Gathering the facts
For most applications, especially when you are new to the bank, a business plan will be required. Please refer to my previous article on writing a business plan.
The more data you provide a bank to prove you are worth backing, the more likely you will receive the funding. If you require business premises, then there are numerous costs associated with the building such as rent, rates, heating, lighting, gas and insurance. Knowing this, make sure you obtain written quotes for each of these costs so that you can use these to support your projections. Some business owners guess the costs. Think about it, how credible would you look if a bank manager asked to see the quotes behind your figures and you couldn’t supply them. On the flip side, also think how impressed they would be when you produced the relevant quotations.
For each cost you should be able to obtain a quotation or provide evidence that your figures are accurate.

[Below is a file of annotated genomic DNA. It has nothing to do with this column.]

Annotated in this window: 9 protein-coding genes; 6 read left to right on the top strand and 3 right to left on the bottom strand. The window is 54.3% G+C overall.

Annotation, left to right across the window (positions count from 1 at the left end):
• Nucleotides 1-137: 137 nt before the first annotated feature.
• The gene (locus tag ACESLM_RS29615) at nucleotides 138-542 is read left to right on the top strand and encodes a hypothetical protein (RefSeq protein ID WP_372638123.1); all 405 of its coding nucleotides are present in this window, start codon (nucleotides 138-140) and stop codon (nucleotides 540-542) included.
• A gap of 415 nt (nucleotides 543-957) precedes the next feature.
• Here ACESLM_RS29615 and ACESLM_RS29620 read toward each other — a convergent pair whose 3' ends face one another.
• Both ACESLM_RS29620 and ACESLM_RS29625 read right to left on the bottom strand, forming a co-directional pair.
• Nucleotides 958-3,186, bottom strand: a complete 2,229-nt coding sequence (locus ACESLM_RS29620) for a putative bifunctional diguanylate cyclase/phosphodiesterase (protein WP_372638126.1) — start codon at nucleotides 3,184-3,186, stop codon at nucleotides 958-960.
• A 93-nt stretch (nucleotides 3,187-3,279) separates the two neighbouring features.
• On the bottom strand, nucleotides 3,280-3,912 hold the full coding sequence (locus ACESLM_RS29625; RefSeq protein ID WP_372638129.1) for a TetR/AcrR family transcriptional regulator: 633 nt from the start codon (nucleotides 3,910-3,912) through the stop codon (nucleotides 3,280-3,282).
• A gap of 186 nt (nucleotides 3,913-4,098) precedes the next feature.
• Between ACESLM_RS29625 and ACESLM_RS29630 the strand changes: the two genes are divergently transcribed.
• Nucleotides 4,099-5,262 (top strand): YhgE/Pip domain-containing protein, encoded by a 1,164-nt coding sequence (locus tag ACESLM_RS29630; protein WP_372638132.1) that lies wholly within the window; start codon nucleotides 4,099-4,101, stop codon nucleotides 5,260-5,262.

If you are renting a unit, then provide photographs. Draw up simple plans so the manager understands how you intend to transform the place into your business. Of course, ensure you provide costings. This is important as so many applications fail because costings are way out. Worse still, you are granted the funding and find that you have made errors in your costings which will mean you have insufficient funds to complete the project. This takes time, but it’s worth it.
So, you’ve gathered building costs, quotes from suppliers and all of this is neatly wrapped into a business plan. What else is there?
Obtain professional help